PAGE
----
Department of Geography, University of Kentucky
Where do you currently work?
I am working on a Ph.D. in Geography at the University of Kentucky. My time is spent on dissertation research, taking courses and teaching GEO 160: Lands and Peoples of the Non-Western World. My research interests include Cultural and Economic Geography. Specifically, I am studying craft production, cultural consumption and economic development in Eastern Kentucky. My advisor is Dr. Michael Samers, Associate Professor and Director of Graduate Studies.
In what little free time I have, I am a member of the Graduate Student Congress, Appalachian Research Graduate Student Council, Phi Kappa Phi Honor Society, Geography Graduate Student Union, Association of American Geographers, Southeastern Division of the Association of American Geographers, and the Oral History Association.
Tell me a bit about your career?
After I earned my WKU M.A., I moved to Somerset, Kentucky, to serve as Arts and Culture Outreach Coordinator at The Center for Rural Development. While at the Center, I was responsible for facilitating the Kentucky Appalachian Craft Council, organizing training workshops for artists and crafters, and providing arts-based educational outreach programs to a 42 county service area in Eastern Kentucky. After spending time in Eastern Kentucky, I decided I wanted to go back to graduate school so I could study the craft industry of the region in depth. I wanted to document methods being employed by arts organizations, thinking critically (rather than romantically) about craft production/consumption and how oppressive power regimes and inequalities can be created on a microeconomic scale.
So, I accepted a teaching assistantship in Geography at the University of Kentucky in August 2008. I am currently conducting semi-structured interviews throughout the region of Eastern Kentucky in hopes of better understanding how organizations are making economic decisions and what social factors, other than or in addition to profit, come into play. Once everything is said and done (who knows how long it will take?) I plan to publish my research in various outlets available to academic scholars and community activists, offering insights into the industry and suggestions for future paths.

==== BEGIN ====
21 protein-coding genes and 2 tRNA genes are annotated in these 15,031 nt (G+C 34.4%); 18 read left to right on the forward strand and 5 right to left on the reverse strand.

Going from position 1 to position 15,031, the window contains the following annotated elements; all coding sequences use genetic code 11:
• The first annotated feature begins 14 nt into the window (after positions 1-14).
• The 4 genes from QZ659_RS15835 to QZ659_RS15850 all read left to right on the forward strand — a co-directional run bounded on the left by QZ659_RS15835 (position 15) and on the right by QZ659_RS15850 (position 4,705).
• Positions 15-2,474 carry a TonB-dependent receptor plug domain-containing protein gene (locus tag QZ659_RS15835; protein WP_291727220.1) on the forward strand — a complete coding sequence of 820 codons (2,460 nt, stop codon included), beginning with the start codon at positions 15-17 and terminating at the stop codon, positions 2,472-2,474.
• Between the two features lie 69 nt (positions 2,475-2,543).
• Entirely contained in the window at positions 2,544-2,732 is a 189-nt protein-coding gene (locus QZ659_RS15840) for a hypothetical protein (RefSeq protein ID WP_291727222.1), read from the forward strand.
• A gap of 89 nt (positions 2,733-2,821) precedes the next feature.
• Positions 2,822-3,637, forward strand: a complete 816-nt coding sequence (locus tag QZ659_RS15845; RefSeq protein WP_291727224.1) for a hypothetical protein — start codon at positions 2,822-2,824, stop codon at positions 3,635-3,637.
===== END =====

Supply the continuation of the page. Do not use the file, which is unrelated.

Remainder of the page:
How has folklore prepared you for your career?
My M.A. in Folk Studies prepared me to work in the public sector (which I enjoyed and may return to) and also positioned me for acceptance in highly competitive graduate programs in Geography (specifically Human Geography programs). Whether I have been in the field as public folklorist or as academic researcher I have found that I am constantly utilizing the qualitative methods I learned at WKU. I would argue that students leave the Folk Studies program prepared not only to conduct qualitative research, but to theoretically defend our choice of utilizing qualitative methods! This has been an incredibly valuable skill that has served me well!